And, of course, I don’t disagree. Exams are important. Life chances are important. But lack of love also affects how many children do in exams and, far more importantly, in their life going forward. In my opinion, lack of love (and the confidence it belies) is one reason why even the most incredible schools – despite all their money and selective testing – still can’t manage to get every child to achieve as well as could be expected given talents previously shown in the classroom.  Some of it is neurons, or rubbish teachers, or “lack of motivation” (though at what cause?) – but at least, in part and for some children, this difference is down to love.

Now, don’t get me wrong. It’s not that I think such children have parents or carers who are consciously not loving; often they’re trying their damndest in the face of inadequate models from their own childhoods. This inadequate modelling is all too commonly paired with the thinly-veiled ‘adulthood’ coping mechanisms – addictive behaviours or abusive relationships – which then compound things even further, so that as the parent . And attempts loving their own child they miss the mark and the end result is a child who does’t even have a minimal feeling of being loved. And before you jump to conclusions; this isn’t about poverty. It’s about love. I can assure you that being wealthy doesn’t protect anyone from addictive behaviours, abusive relationships or the emotional markers of lost love.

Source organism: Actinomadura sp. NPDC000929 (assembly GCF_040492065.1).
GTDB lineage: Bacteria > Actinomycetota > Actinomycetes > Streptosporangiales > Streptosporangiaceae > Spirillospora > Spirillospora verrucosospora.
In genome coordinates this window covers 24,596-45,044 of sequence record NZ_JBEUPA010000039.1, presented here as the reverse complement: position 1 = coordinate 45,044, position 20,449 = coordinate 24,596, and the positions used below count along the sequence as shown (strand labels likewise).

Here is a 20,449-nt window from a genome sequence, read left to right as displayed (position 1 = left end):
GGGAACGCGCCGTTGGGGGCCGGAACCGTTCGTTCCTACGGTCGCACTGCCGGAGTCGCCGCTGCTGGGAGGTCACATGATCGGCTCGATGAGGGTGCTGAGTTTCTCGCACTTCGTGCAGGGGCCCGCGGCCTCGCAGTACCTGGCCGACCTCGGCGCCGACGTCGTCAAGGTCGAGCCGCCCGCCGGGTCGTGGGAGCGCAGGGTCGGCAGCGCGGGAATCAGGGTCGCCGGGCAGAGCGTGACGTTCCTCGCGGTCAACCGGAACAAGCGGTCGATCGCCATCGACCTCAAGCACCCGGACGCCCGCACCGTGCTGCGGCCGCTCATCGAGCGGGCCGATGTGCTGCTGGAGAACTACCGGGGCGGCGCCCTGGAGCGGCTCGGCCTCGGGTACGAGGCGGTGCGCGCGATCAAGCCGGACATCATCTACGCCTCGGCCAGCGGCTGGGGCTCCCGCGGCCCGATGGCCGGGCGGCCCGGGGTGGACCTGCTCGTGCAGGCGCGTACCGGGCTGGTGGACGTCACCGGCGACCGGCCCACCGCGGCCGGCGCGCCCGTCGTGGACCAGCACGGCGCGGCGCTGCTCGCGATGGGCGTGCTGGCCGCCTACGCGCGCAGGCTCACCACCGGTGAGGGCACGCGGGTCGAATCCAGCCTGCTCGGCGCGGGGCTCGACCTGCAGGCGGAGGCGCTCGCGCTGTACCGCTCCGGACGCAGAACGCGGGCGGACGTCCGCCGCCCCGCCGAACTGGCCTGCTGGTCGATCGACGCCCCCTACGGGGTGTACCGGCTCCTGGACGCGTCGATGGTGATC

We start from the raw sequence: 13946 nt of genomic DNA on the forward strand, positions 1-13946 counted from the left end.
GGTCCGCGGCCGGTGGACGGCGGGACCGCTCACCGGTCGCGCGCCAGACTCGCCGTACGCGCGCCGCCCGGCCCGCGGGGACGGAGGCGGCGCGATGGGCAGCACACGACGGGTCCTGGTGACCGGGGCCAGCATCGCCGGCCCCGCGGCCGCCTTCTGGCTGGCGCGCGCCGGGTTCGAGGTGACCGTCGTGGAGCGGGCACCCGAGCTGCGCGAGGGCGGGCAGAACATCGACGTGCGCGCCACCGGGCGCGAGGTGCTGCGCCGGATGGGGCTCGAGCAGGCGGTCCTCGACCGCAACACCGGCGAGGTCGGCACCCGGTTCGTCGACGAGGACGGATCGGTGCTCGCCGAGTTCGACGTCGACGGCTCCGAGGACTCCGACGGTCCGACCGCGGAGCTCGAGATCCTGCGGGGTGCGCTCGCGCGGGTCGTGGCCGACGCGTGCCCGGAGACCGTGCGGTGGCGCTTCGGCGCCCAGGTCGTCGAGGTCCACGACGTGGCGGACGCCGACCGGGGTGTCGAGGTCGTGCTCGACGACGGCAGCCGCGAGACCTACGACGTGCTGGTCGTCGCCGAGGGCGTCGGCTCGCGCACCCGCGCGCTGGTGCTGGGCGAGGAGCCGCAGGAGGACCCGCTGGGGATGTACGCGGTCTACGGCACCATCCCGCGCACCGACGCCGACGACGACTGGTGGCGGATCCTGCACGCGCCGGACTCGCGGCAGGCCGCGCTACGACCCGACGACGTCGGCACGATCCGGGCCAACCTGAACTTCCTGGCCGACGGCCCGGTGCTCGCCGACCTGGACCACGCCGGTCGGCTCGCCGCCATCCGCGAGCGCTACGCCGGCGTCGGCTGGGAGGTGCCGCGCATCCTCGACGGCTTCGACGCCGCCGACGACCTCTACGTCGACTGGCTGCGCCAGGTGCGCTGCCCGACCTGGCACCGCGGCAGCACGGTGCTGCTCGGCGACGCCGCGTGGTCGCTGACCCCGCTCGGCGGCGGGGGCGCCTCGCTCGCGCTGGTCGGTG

You see it all the time in teaching (particularly if, like me, you’ve ever worked in a classroom on a hidden corridor away from prying eyes). You see children who sit in your classroom and sob because they’ve been abandoned to an aunt they barely know, or they’ve been ignored for weeks in favour of a parent’s new partner, or their clothes aren’t getting washed because their parent is busily drinking the night away, and now they know they smell but there’s no detergent left and they don’t have the money to go and get some. While still young, some of these issues are notionally resolvable through child protection pathways, though inner wounds tend to hang around even once the immediate neglect dries up. Then, as students get older options wane and all too often they end up taking on more and more responsibility – so that by 17 they’re feeding, clothing, consoling, paying for their younger siblings: an army of the unloved trying to stop their fate from spreading.